In 2022, The World Wide Fund for Nature documented a 69% average loss in the abundance of mammal, bird, reptile, fish, and amphibian species since 1970. Figures like these are shocking, but there is hope. People around the world are willing to act.
In December last year at COP15, governments from around the world agreed a new set of goals to tackle nature loss – including a target to protect 30% of nature on Earth by 2030.
At Bristol Zoological Society we are determined to play our part. We know conservation zoos have an important role to play, to address this ecological crisis.
From their beginnings in the ancient world, where animals were used to show off wealth and power, to becoming brilliant days out for families, zoos have come a long way. However, they now have an even more vital role in wildlife conservation, education and research – connecting people to nature, engaging and inspiring the conservationists of the future, and working directly with communities around the world to save wildlife.
That’s why the Bristol Zoo Project, up at our new 136 acre site, will be much more than an exciting visitor destination.
At the heart of the new zoo is a new species plan, deliberately designed to focus our work on the species that most need protecting. Initially, at least 80 percent of species will be linked to our conservation work and live in spaces that more closely reflect their natural habitats. We intend to increase this percentage further over time.
This means saying goodbye to some familiar animals. It’s a big step. But it also means more focus on species where we can have the biggest impact. Such as the blue-eyed black lemur, Polynesian tree snail, Mindanao bleeding heart dove, black rhinoceros, North African red necked ostrich, and Grevy’s zebra.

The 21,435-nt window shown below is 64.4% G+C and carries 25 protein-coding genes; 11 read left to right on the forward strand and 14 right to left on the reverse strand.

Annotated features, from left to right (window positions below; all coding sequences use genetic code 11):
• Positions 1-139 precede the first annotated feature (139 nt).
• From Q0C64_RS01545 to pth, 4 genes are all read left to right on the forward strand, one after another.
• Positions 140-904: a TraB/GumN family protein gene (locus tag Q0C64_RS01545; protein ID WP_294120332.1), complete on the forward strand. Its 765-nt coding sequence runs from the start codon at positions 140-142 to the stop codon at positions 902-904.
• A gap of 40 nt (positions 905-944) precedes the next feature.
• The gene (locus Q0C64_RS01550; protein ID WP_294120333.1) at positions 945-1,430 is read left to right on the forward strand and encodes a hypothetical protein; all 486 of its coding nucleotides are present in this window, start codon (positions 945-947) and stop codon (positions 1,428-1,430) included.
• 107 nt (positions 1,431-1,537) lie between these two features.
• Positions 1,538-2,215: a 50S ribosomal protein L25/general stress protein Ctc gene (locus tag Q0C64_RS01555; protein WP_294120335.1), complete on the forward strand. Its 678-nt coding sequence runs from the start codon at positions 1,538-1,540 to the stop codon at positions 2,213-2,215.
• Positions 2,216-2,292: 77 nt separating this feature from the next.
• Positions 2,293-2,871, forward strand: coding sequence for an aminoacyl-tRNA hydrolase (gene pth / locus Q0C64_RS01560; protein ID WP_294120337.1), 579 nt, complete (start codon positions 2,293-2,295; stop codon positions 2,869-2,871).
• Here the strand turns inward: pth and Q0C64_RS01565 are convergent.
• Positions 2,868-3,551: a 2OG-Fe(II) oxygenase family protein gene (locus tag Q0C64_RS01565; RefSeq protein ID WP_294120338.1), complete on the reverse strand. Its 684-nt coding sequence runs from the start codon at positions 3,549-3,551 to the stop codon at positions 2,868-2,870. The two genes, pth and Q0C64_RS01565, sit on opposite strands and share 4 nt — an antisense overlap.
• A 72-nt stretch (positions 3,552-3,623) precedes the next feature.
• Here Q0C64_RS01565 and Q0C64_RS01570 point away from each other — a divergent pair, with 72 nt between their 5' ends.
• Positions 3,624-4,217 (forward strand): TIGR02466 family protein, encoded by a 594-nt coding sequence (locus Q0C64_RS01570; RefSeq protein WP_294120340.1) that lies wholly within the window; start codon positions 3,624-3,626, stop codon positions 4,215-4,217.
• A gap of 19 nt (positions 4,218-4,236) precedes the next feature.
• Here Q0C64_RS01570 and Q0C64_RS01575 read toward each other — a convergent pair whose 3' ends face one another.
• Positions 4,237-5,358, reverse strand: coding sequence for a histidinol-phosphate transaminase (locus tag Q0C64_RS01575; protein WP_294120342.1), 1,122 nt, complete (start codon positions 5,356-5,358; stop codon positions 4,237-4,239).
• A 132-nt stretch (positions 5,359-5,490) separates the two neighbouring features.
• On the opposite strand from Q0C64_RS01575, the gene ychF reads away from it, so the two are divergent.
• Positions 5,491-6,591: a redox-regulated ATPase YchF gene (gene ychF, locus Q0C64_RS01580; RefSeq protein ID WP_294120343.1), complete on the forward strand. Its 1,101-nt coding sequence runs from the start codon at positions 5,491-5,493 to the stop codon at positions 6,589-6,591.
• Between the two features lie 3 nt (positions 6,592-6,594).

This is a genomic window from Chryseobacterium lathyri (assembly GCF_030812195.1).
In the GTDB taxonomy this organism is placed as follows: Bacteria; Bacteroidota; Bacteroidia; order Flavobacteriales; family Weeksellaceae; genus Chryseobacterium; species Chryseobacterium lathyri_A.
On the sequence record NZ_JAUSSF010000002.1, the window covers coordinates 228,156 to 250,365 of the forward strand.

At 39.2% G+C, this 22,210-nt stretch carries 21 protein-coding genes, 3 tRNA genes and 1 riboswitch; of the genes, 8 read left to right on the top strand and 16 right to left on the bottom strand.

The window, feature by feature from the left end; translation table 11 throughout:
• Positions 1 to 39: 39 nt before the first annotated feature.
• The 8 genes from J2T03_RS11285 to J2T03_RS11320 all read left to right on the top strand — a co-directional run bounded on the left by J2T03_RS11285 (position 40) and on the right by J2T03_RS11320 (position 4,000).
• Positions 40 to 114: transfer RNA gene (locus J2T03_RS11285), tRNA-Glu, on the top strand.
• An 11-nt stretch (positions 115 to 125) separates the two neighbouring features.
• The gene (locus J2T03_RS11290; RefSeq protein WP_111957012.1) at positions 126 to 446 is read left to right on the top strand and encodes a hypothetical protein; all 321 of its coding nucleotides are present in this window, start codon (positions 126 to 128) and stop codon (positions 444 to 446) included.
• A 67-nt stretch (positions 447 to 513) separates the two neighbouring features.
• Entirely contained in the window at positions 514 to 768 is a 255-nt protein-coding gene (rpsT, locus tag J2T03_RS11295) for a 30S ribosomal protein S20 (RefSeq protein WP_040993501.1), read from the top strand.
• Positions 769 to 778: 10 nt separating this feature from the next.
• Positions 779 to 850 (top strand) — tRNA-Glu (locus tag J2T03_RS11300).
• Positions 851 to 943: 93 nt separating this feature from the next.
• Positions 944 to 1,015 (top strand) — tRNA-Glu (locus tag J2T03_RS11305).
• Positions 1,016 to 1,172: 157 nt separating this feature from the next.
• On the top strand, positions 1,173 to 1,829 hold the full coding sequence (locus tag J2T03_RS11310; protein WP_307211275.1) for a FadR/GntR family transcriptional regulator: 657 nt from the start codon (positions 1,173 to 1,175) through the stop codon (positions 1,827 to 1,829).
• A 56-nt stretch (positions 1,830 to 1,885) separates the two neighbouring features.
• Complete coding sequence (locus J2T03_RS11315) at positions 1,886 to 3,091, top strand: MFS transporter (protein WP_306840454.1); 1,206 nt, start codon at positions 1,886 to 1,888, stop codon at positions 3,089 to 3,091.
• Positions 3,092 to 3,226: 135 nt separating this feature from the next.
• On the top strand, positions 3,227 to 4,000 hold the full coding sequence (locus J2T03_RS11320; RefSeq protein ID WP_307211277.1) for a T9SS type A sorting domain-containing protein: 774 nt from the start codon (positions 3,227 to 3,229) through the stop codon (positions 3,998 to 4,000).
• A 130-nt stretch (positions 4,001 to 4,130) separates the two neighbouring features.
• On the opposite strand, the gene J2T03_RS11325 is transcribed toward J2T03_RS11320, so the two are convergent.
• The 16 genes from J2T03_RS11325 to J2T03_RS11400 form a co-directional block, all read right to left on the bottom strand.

Our education and research programmes will grow significantly with a new conservation campus at the new Zoo; and our conservation work will increase in the South West and around the world.
Our long history at the forefront of the development of zoos means Bristol Zoological Society is better placed than most to define what zoos should look like in the 21st Century. We have constantly changed and evolved since Bristol Zoo Gardens opened to the public in 1836. Many species were successfully bred there over the years.
In the early 1960s Bristol Zoo was the first zoo in the UK to home Okapi and, in 1967, the first to successfully breed them through a coordinated programme with a small number of progressive zoos – this programme became the pre-cursor to what we today know as conservation breeding programmes.
We want to stay faithful to this history of innovation. With the people of Bristol, we want to save wildlife together.